INNOKENTII VENIAMINOV (John Popov Veniaminov, 1797–1879), known in English as Innocent, was a Russian Orthodox missionary to Alaska, bishop of Siberia and Alaska, and metropolitan of Moscow. Born into a poor clerical family in the village of Anga, near Irkutsk (south-central Siberia), John Popov received his early education from his father, the church sacristan. From 1806 to 1818 he attended the seminary in Irkutsk, where he was an outstanding student. During this period, his surname was changed to Veniaminov.
After his marriage, Veniaminov served as a priest in Irkutsk. When the Russian-American Company called for volunteers to serve as missionary priests, he at first refused, but changed his mind after hearing of the zeal of the Aleuts for the Christian message. In 1823 he set out with his wife, son, brother, and mother for the fourteen-month journey to Unalaska in the Aleutian chain. His first task there was to build his own house and a church.
Veniaminov studied the Aleutian language, creating an alphabet and teaching the Aleuts to read and write. One of the books he wrote in Aleut, A Guide to the Way to the Heavenly Kingdom, was translated into Russian and went through forty-six editions. Veniaminov was also an outstanding scientist and anthropologist. A series of his articles, published in Russia, aroused so much interest that they also were published in French and German journals. His three-volume Notes on the Islands of the Unalaska District remains a basic reference work. Veniaminov's main interest, however, was in the conversion of the Aleuts. His careful work in evangelism and teaching left an established church.
After ten years in the Aleutians, Veniaminov was transferred to Sitka in southeast Alaska and commenced work among the Tlingit, a tribe previously hostile to both Russian culture and religion. Upon completing fourteen years of missionary service, he returned to Russia to oversee the printing of his Aleutian translations. When his wife died, he entered the monastic ranks, taking the name Innokentii. He was then made bishop of the newly created Diocese of North America and Kamchatka (1840).
Innokentii returned to Sitka in 1841, but was not content to direct affairs from his episcopal residence. He traveled widely over his scattered diocese, visiting areas that had rarely seen a priest. He changed his episcopal residence three times to be on the front line of the missionary expansion of his diocese. As the result of his efforts, the synod enlarged his diocese and elevated him to archbishop in 1850.
In 1868, at the age when he normally would have retired to a monastery, Innokentii was elected primate of the Russian church. This honor was truly a crown to his life's work, as it enabled him to submit new plans and to press for reforms in the Orthodox church. The most far-reaching project was the establishment of the Orthodox Missionary Society (1870), which put Russian missionary activity on a sound financial footing for the first time. The society was an attempt to mobilize the whole church by the formation of local diocesan committees, and its work continued into the twentieth century.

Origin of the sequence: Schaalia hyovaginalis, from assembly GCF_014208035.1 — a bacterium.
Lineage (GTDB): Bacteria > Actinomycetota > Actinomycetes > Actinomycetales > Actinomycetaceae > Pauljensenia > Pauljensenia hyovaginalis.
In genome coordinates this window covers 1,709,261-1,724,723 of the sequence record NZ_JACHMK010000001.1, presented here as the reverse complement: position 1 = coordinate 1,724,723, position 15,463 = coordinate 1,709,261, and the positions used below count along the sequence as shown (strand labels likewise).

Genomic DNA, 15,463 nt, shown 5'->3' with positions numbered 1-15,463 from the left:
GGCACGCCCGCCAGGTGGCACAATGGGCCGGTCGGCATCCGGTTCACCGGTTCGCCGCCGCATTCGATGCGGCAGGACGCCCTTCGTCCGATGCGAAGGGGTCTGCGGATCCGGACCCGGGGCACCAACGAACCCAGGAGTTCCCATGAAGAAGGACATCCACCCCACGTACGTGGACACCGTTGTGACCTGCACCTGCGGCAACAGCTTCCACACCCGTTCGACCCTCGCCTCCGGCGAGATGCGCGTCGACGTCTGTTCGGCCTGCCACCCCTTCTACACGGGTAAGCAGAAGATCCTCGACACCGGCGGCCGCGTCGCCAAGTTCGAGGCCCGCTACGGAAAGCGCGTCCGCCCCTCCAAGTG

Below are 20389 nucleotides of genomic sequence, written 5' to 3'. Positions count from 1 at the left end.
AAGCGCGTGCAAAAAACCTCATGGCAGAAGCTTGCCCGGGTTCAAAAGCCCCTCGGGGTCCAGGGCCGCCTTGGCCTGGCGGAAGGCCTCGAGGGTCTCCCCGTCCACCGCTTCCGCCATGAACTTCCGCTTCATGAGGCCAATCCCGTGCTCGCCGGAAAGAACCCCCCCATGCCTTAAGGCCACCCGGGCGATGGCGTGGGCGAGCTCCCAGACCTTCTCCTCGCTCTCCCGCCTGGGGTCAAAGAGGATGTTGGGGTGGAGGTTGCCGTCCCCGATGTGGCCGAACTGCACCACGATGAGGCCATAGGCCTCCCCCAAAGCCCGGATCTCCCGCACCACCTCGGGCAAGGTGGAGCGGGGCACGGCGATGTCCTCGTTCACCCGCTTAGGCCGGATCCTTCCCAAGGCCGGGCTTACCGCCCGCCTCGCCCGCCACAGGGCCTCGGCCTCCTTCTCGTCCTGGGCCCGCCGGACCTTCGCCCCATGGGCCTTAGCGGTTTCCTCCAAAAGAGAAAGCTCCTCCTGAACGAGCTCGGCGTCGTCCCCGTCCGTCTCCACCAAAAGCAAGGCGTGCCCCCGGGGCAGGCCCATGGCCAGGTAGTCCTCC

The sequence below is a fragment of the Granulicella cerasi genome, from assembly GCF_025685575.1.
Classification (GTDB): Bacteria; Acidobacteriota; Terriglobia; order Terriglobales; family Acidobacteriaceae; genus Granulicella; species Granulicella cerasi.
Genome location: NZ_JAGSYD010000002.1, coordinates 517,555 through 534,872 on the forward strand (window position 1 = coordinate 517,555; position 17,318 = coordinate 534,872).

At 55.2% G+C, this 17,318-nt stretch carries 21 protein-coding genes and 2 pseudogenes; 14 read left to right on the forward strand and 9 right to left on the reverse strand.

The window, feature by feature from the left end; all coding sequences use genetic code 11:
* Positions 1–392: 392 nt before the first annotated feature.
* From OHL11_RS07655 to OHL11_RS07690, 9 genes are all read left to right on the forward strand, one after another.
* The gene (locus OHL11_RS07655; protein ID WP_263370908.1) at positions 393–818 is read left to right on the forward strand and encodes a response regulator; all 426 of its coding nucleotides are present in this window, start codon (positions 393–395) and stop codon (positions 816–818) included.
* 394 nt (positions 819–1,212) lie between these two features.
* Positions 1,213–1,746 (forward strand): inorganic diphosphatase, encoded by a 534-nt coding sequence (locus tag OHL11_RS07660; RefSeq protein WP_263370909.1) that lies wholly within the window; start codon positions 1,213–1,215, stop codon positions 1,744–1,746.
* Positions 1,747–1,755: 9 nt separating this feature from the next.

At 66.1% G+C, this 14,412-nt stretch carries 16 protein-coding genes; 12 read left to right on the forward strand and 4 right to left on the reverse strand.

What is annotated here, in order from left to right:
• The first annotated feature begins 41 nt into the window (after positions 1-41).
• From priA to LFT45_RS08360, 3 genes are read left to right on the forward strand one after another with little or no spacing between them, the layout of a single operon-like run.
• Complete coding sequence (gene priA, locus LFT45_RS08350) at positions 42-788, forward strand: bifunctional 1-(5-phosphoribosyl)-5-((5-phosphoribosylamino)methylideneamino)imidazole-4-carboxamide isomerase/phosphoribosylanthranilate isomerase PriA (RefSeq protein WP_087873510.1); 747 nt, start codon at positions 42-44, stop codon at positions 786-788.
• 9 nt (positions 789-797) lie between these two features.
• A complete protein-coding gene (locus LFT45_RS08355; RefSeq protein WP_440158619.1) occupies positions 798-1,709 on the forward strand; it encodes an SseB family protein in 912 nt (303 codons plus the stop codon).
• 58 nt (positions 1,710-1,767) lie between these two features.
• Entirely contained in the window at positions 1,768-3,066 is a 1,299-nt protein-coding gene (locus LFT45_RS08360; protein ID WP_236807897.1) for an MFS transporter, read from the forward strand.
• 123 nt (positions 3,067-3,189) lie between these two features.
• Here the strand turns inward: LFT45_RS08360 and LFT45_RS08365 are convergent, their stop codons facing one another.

Innokentii's influence extended beyond his own dioceses. He encouraged Nikolai Kasatkin, Orthodox chaplain to the Russian consulate in Hakodate, Japan, to learn Japanese. Kasatkin credited Innokentii's advice and example as part of the impetus that resulted in the establishment of the Japanese Orthodox church. Innokentii worked toward the establishment of an independent Diocese of North America with the episcopal see to be located in either San Francisco or New York. He was canonized on October 6, 1977, by the Holy Synod of the Church of Russia and honored with the title Evangelizer of the Aleuts and Apostle to America.
Innokentii's writings and a biography are available in seven volumes in Innokentii Mitropolit Moskovskii i Kolomenskii, Tvoreniia (Writings) and Pisʾma (Letters), edited by I. P. Barsukov (Moscow, 1883–1888; Saint Petersburg, 1897–1901). The only full-length biography in English is Paul D. Garrett's Saint Innocent, Apostle to America (Crestwood, N.Y., 1979). Valuable information is found in Josef Glazik's Die russisch-orthodoxe Heidenmission seit Peter dem Grossen (Münster, 1954), Hector Chevigny's Russian America: The Great Alaskan Venture, 1741–1867 (New York, 1965), and Gregory Afonsky's A History of the Orthodox Church in Alaska, 1794–1917 (Kodiak, Alaska, 1977). Two articles in Saint Vladimir's Theological Quarterly refer to materials in the U.S. Library of Congress: Vsevolod Rocheau's "Innocent Veniaminov and the Russian Mission to Alaska, 1820–1840," 15 (1971): 105–120; and Dmitry Grigorieff's "Metropolitan Innocent: The Prophetic Missionary," 21 (1977): 18–36; they are excellently researched introductions.
James J. Stamoolis (1987)
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